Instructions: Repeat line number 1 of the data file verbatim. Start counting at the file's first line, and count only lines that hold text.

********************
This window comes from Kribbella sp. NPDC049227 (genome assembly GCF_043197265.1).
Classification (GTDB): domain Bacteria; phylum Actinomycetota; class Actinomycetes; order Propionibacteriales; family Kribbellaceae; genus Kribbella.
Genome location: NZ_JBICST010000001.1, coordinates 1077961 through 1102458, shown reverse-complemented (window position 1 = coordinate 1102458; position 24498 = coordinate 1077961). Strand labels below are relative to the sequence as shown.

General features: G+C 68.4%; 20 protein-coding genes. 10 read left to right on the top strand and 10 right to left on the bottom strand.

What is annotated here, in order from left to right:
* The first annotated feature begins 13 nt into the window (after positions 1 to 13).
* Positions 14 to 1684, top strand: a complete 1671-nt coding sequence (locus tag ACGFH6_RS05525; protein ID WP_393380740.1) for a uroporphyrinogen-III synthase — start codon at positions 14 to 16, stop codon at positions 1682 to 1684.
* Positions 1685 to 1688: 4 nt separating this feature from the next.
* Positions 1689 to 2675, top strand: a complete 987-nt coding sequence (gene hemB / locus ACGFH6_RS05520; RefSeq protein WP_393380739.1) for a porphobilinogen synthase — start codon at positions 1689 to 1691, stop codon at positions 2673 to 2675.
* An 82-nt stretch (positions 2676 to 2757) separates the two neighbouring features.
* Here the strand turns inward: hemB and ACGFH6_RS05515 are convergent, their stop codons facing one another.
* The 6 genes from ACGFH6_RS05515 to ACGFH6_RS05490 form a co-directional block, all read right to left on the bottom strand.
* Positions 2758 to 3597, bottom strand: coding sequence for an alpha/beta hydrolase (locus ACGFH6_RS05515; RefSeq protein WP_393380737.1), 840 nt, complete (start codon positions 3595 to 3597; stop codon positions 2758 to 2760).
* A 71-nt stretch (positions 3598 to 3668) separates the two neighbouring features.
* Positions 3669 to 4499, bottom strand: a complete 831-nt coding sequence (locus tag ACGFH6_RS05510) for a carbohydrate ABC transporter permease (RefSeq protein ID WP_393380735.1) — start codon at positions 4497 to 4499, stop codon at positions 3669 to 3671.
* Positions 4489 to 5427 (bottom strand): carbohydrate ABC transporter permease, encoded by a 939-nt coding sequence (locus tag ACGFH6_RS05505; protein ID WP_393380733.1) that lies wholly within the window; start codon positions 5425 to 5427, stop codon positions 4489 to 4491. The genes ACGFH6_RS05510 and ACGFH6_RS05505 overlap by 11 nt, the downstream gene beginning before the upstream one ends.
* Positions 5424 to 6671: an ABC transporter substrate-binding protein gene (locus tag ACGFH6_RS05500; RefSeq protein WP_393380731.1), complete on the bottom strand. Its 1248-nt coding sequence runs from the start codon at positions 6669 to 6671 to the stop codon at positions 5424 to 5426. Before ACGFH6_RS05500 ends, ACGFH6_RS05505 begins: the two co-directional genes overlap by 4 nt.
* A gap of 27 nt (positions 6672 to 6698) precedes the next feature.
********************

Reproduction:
This window comes from Kribbella sp. NPDC049227 (genome assembly GCF_043197265.1).